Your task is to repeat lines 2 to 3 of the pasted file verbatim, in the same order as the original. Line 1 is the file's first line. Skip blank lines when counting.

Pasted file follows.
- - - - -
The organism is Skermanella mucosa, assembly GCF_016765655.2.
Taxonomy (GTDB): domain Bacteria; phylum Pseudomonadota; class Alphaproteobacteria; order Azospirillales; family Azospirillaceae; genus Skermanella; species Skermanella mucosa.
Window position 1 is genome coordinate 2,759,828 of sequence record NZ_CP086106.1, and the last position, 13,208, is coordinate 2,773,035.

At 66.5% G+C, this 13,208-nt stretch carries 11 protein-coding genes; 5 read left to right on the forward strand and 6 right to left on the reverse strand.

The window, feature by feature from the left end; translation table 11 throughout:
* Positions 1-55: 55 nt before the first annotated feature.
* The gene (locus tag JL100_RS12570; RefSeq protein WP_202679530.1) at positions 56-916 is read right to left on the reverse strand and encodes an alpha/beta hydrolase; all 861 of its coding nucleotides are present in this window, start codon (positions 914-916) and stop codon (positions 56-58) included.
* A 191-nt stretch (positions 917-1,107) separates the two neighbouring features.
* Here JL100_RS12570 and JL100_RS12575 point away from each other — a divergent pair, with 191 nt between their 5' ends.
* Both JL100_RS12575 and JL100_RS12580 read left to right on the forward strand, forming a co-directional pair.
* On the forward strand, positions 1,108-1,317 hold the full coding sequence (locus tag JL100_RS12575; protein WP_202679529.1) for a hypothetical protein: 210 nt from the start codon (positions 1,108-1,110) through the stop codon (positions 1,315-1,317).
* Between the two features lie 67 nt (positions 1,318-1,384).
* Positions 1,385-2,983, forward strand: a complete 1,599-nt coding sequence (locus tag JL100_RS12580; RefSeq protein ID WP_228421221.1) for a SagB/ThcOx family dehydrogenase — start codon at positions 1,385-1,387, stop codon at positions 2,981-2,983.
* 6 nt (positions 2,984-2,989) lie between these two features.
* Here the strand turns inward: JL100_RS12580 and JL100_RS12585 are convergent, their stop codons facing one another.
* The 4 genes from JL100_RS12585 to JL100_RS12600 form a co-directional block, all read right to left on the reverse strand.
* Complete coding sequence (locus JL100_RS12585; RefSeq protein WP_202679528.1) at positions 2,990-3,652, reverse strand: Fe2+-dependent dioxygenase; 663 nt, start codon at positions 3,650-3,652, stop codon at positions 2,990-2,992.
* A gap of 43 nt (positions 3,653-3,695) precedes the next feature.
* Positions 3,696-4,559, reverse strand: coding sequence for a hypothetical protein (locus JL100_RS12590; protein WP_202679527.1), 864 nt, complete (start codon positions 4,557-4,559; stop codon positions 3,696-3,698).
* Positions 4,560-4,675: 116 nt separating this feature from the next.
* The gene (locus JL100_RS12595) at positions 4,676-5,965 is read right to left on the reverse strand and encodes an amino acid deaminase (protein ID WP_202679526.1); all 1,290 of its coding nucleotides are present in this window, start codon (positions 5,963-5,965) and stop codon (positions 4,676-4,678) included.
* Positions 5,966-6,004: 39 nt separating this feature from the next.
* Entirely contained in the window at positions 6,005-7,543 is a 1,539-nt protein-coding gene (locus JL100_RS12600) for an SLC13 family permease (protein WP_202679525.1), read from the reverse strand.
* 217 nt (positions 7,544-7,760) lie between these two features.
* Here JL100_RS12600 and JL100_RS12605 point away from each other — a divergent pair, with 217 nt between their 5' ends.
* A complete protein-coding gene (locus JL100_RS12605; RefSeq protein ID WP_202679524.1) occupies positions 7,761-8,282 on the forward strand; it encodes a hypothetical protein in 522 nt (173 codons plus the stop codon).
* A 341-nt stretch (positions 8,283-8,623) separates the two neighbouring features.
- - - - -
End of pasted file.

Taxonomy (GTDB): domain Bacteria; phylum Pseudomonadota; class Alphaproteobacteria; order Azospirillales; family Azospirillaceae; genus Skermanella; species Skermanella mucosa.
Window position 1 is genome coordinate 2,759,828 of sequence record NZ_CP086106.1, and the last position, 13,208, is coordinate 2,773,035.